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People who could not get into the event were given the chance to get to mingle with Carson’s staff in his campaign bus. 

Credit: Amanda Suarez

DES MOINES — It’s no surprise to find Penn grads across the country, but in a wedding hall across from a pizza joint, 12 miles outside of downtown Des Moines, Iowa? In Republican candidate Ben Carson’s campaign bus? Amy Gutmann’s kingdom really must know no bounds.

I stumbled upon 2014 Fels Institute of Government graduate Gregory Manz after being turned away from a Saturday night rally Carson hosted at NOAH’s Event Venue, a reception hall that quickly reached capacity.

“Carson was just the right fit,” Manz said to a group of reporters inside Carson’s campaign bus, which acted as a receiving area for journalists unable to gain entry to the event. The campaign bus was decked out with couches, a refrigerator, a PlayStation and television — airing the History Channel — along with framed pictures of Bible verses.

Not even Carson’s staffers anticipated the massive turnout, which grew so large that a Des Moines fire marshal had to be called in to escort some guests out once the building’s capacity exceeded the amount allowed by the fire code.

“It’s totally at capacity. We didn’t expect this many people,” Carson’s Deputy Press Secretary Stephanie Marshall told a reporter from Urban News Network.

The burst of enthusiasm may not be enough to boost the morale of Carson’s staffers, who have struggled from one high-profile crisis to another in the last month.

Carson, the retired neurosurgeon who briefly rose to the top of the Republican presidential polls, arrived in Iowa a battered candidate, trailing real estate mogul and 1968 Wharton graduate Donald Trump and Sen. Ted Cruz (R-Texas) by 18 and 13 points, respectively, in the most recent poll conducted by the Des Moines Register and Bloomberg.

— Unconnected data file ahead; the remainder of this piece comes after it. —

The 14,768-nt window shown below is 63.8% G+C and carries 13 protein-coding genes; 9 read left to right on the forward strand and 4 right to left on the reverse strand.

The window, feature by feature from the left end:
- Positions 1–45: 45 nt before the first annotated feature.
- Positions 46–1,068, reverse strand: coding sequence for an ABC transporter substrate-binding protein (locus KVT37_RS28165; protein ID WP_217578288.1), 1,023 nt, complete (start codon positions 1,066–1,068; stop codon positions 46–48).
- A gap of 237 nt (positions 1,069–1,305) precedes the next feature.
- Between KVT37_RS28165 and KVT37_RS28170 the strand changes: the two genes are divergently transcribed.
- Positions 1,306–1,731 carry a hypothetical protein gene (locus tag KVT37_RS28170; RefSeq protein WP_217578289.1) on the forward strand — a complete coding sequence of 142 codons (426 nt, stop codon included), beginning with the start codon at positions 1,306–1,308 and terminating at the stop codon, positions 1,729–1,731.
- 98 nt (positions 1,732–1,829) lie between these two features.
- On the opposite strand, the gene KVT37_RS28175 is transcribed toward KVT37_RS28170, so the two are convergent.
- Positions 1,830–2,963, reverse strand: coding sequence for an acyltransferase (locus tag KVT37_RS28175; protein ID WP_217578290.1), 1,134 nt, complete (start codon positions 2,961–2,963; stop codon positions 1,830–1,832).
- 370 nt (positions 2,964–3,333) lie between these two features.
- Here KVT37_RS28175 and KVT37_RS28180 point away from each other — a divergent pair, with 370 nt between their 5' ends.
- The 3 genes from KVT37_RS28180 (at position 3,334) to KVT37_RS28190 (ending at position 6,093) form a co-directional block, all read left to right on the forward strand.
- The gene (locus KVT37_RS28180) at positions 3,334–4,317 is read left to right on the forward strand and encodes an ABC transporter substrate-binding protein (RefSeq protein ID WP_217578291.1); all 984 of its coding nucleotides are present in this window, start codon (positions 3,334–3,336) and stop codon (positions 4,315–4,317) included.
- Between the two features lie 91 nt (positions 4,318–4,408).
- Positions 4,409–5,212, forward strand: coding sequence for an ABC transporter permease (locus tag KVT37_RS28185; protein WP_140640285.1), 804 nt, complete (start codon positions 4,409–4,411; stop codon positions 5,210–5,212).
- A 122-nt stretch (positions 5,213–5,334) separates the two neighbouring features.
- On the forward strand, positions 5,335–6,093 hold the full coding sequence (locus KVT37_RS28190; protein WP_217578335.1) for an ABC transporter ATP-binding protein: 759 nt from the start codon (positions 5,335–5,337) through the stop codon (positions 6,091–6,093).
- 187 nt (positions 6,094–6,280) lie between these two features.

“It’s been a rough couple of weeks,” Deputy National Field Director Andrew Hughes said inside his boss’ bus. He’s been in Iowa since Jan. 4 and is responsible for getting Carson — whom he calls “the Doc” — from “point A to point B.”

Last week, a 25-year-old staffer died in a car accident on an icy road in Atlantic, Iowa, weeks after two campaign officials left the campaign in a much-publicized shakeup.

“Everyone rallied around each other,” Manz said. “It was good to see.”

Deb Schinzel, a Carson supporter from West Des Moines, also did not make it inside the venue but stayed to speak with campaign staffers. She praised Carson for his commitment to traditional conservative beliefs.

“He is such a decent man and he believes in the Constitution and what the Founding Fathers wanted for our people — you know, the people of this land,” she said. “I think he’s just the type of man we need to heal all the division in our country.”

Carson appears to be a man of some personal discipline, as he never drinks coffee, Hughes said, due to a personal aversion he developed as a surgeon preparing for delicate operations. That same self-mastery extends to another aspect of Carson’s personality popular with voters: his Christianity.

Religion, a popular issue in a state where evangelical voters exceed the national average, has been a hot topic here in the days before the caucuses.

Carson’s bus driver, who did not give his name, said his support for the former neurosurgeon stemmed from his Christian stance against abortion and respect for the Scriptures.

Tomorrow, the Daily Pennsylvanian staff will be criss-crossing Iowa to check out Trump and Cruz, the two leaders at the top of the Iowa polls.

Staff reporter Nicole Rubin, Senior Photographer Amanda Suarez and Photo Manager Carson Kahoe contributed reporting.

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